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FIGURE 12.5 The generalized Born energy between two equal charges. When the two charges coincide, the GB energy matches with the sum of the Born energies of both charges. When the distance between the two charges is large, the GB energy behaves like Coulomb. The functional for the GB energy is designed so that it goes smoothly (continuously) between these two extremes.

set of decoys. Goldstein and collaborators (Goldstein et al. 1992) developed an analytical method based on spin glass theory for determining the parameters that maximize the stability of the native structure relative to an average alternative structure, which they refer to as the foldability of the protein sequence. Note that the concept of foldability is related to the concept of specificity: A protein sequence will fold into a given target structure if it is stable for that structure and specific to that structure, that is, incompatible with any competing conformations. To account for both effects, we need to ensure that the energy of the sequence in the target conformation remains lower than in other competing conformations, which requires that all competing folds are known. Alternatively, Goldstein and coworkers introduced an "average" competing fold, and defined the difference in energy for a given sequence between its target or native structure and this competing fold as its foldability (Goldstein et al. 1992). This approach has been further extended to include other definitions of foldability, depending on how the competing folds are defined (Sasai 1995; Mirny and Shakhnovich 1996; Thomas and Dill 1996). Alternatively, putative energy terms can be derived from amino-acid pairing frequencies observed in known protein structures. This approach was initially proposed by Tanaka and Scheraga (Tanaka and Scheraga 1976) and subsequently extended by Miyazawa and Jernigan to account for solvent effects (Miyazawa and Jernigan 1985). Sippl and coworkers (Hendlich et al. 1990; Sippl 1990) noted that the conformation of small protein fragments is often defined by their flanking residues. To explain this observation, they introduced a residue-based energy function that depends on the separation of residues in both 3D space and along the protein sequence. Using this energy function, they modeled why certain protein fragments with identical sequences adopt different conformations in different proteins. These potentials are referred to as either log-odd potentials, if only statistical information is considered, or potentials of mean force, if a physical model based on statistical mechanics is used.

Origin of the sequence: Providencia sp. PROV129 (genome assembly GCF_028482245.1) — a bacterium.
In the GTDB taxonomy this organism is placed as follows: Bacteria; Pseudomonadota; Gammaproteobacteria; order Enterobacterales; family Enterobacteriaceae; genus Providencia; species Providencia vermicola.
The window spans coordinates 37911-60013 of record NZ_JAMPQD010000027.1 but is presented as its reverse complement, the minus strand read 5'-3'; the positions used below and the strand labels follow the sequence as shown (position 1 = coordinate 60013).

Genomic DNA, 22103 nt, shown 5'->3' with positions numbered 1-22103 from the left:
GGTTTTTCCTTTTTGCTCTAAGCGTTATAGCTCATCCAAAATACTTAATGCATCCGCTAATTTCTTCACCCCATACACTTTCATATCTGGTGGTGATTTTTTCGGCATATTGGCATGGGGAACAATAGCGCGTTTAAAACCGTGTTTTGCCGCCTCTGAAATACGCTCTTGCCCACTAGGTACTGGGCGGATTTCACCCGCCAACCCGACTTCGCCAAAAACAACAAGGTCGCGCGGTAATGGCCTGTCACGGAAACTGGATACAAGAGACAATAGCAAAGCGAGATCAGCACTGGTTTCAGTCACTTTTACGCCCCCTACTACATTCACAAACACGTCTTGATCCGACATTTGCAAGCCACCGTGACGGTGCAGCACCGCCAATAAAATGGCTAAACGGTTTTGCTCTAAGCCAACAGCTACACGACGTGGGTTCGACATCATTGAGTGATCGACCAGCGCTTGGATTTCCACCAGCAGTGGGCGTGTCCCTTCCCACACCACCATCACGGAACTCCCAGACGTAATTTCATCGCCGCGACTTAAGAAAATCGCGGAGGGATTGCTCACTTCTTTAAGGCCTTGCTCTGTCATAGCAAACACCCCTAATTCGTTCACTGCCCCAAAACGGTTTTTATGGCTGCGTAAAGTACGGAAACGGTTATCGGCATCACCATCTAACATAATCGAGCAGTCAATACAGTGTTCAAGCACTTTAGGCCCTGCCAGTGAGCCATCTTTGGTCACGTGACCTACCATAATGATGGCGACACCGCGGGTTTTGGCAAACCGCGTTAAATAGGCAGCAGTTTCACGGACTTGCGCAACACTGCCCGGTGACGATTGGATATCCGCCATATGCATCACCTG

The Potential of Mean Force

For a state variable X of a physical system in equilibrium, the probability that X takes the value x is given by the Boltzmann law:

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